Toxic fumes close fire station in Roxborough

A fire station in Roxborough was forced to recently shut its doors after toxic fumes started making firefighters sick.
December 29, 2013 3:59:48 AM PST
A fire station in Roxborough was forced to recently shut its doors after toxic fumes started making firefighters sick.

On December 19th the firefighters union was alerted that there was problem at Fire Company 66.

"There was an odor coming into the station and a couple members didn't feel right. A few days later one of our members was taken to the hospital and treated for light-headedness as a result of being in the station," said Joe Schulle, union president.

A hazmat team from the City of Philadelphia, air management and the EPA all came out to investigate.

"The fire department made the decision to evacuate the station and the station remains closed to this date. It is our understanding that they have not determined the exact cause and where the fumes are coming from," said Schulle.

Schulle said Friday that he requested a copy of the EPA report documenting the levels of contamination. He says it is in the possession of the fire commissioner but has yet to be turned over to the union.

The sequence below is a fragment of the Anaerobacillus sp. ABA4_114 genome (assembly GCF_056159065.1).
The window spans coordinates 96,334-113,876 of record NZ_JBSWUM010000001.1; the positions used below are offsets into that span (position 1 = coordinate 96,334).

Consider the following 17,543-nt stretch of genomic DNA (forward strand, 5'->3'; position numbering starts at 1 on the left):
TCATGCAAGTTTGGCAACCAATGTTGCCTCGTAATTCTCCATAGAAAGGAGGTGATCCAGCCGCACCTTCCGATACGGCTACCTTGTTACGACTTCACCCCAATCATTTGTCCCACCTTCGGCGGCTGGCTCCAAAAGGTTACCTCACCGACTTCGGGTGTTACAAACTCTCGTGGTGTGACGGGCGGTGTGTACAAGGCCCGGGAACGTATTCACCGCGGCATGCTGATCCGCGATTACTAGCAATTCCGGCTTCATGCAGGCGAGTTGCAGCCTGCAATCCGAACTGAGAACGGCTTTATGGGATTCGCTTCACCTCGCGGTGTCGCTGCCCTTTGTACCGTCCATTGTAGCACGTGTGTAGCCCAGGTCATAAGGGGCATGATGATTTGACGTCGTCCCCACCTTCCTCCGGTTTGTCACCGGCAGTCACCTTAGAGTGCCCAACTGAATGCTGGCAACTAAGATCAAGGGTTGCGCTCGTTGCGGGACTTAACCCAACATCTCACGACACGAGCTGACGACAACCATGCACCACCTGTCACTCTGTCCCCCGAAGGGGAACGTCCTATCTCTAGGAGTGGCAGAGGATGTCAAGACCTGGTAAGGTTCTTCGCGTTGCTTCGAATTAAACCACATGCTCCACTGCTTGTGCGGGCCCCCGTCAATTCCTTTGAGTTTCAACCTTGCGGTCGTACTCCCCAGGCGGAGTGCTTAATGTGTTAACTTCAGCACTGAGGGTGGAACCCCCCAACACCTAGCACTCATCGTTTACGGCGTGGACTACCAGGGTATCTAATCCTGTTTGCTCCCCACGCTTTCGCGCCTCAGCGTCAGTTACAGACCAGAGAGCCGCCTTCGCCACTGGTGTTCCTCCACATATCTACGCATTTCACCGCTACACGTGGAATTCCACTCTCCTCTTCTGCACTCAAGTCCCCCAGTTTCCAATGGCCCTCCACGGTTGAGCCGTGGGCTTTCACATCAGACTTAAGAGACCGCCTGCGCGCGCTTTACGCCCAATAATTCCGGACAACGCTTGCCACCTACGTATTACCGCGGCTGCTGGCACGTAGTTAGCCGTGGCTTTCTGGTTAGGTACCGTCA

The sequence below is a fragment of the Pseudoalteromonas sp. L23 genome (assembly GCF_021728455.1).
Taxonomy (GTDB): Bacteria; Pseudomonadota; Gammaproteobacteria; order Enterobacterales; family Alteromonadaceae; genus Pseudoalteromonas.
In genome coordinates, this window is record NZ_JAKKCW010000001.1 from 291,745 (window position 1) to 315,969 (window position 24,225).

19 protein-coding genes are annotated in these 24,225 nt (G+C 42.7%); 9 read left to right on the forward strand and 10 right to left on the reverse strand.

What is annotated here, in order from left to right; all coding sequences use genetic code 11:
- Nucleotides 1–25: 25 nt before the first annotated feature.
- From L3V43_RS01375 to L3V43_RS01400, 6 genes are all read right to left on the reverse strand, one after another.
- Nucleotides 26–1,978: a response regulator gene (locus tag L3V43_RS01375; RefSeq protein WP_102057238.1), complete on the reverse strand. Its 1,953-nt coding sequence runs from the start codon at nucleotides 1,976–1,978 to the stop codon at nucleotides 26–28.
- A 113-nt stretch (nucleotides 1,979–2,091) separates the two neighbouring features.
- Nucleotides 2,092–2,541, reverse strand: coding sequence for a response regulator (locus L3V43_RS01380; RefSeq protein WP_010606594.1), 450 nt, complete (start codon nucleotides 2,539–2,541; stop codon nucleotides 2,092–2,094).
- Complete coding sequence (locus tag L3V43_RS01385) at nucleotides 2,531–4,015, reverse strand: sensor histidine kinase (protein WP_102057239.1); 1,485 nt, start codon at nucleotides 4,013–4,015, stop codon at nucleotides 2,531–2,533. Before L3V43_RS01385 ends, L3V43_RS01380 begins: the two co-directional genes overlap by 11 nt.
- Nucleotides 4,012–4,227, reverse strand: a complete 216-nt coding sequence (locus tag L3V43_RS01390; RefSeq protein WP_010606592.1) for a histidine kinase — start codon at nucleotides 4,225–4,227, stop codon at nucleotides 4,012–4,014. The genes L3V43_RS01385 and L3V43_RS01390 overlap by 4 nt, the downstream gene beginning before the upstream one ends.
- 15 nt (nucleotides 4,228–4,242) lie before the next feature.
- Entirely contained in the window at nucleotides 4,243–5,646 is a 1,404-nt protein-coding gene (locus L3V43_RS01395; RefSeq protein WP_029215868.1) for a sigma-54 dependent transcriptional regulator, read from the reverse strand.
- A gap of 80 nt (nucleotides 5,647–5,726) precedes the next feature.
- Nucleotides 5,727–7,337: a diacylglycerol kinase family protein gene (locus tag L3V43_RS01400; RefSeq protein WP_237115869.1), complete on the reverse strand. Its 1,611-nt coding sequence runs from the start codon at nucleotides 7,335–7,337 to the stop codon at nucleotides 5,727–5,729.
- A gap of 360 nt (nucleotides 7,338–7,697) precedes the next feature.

"From the information I was provided they found several flammable gasses, flammable vapors in the station along with a reduced level of oxygen in the station," said Schulle.

Firefighters have made complaints for year about what Schulle says are deplorable living conditions. They were documented in pictures that were turned over exclusively to Action News.

"Several stations in the city right now, there are significant health issues. There are a few stations in Kensington where raw sewage backs up into the firehouses. There is a station out on East Oak Lane where there is no heat and they are using portable heaters," said Schulle.

There are run-down rooms, rats, raw sewage and holes in the ceilings and floors, where water leaks in when it rains.

"We are concerned for the safety of our members who are working and living in these stations, and they are breathing it in on a daily basis," said Schulle.

Schulle says he doesn't know what the fumes are but says this is the result of years of neglect he says is putting the stations and the firefighters at risk.

A spokesperson from the mayor's office says they are still trying to get to the bottom of what contaminated the building, how they can fix it and how long the station will be closed.

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